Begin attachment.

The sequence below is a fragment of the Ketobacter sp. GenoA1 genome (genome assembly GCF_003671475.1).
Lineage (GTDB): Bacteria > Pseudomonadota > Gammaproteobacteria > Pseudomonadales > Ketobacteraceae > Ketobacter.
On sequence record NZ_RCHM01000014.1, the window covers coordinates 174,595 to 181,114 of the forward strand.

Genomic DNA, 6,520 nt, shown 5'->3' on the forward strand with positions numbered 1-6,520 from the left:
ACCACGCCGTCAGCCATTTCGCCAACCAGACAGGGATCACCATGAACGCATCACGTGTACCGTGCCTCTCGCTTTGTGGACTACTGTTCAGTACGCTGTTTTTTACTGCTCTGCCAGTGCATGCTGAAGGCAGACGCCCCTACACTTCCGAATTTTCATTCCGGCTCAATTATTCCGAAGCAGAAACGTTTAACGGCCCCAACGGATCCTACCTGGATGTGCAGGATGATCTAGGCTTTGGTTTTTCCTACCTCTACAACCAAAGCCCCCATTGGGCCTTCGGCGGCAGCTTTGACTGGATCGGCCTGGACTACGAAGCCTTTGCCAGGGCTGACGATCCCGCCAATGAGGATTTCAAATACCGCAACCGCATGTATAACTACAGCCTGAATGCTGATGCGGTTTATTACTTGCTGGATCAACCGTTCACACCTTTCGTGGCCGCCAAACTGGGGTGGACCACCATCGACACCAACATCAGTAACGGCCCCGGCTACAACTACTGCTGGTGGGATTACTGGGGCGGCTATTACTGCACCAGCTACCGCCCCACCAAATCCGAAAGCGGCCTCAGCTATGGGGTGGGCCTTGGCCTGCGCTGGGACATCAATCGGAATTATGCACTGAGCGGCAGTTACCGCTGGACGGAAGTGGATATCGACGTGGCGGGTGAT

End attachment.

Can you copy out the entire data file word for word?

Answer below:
The sequence below is a fragment of the Ketobacter sp. GenoA1 genome (genome assembly GCF_003671475.1).
Lineage (GTDB): Bacteria > Pseudomonadota > Gammaproteobacteria > Pseudomonadales > Ketobacteraceae > Ketobacter.
On sequence record NZ_RCHM01000014.1, the window covers coordinates 174,595 to 181,114 of the forward strand.

Genomic DNA, 6,520 nt, shown 5'->3' on the forward strand with positions numbered 1-6,520 from the left:
ACCACGCCGTCAGCCATTTCGCCAACCAGACAGGGATCACCATGAACGCATCACGTGTACCGTGCCTCTCGCTTTGTGGACTACTGTTCAGTACGCTGTTTTTTACTGCTCTGCCAGTGCATGCTGAAGGCAGACGCCCCTACACTTCCGAATTTTCATTCCGGCTCAATTATTCCGAAGCAGAAACGTTTAACGGCCCCAACGGATCCTACCTGGATGTGCAGGATGATCTAGGCTTTGGTTTTTCCTACCTCTACAACCAAAGCCCCCATTGGGCCTTCGGCGGCAGCTTTGACTGGATCGGCCTGGACTACGAAGCCTTTGCCAGGGCTGACGATCCCGCCAATGAGGATTTCAAATACCGCAACCGCATGTATAACTACAGCCTGAATGCTGATGCGGTTTATTACTTGCTGGATCAACCGTTCACACCTTTCGTGGCCGCCAAACTGGGGTGGACCACCATCGACACCAACATCAGTAACGGCCCCGGCTACAACTACTGCTGGTGGGATTACTGGGGCGGCTATTACTGCACCAGCTACCGCCCCACCAAATCCGAAAGCGGCCTCAGCTATGGGGTGGGCCTTGGCCTGCGCTGGGACATCAATCGGAATTATGCACTGAGCGGCAGTTACCGCTGGACGGAAGTGGATATCGACGTGGCGGGTGAT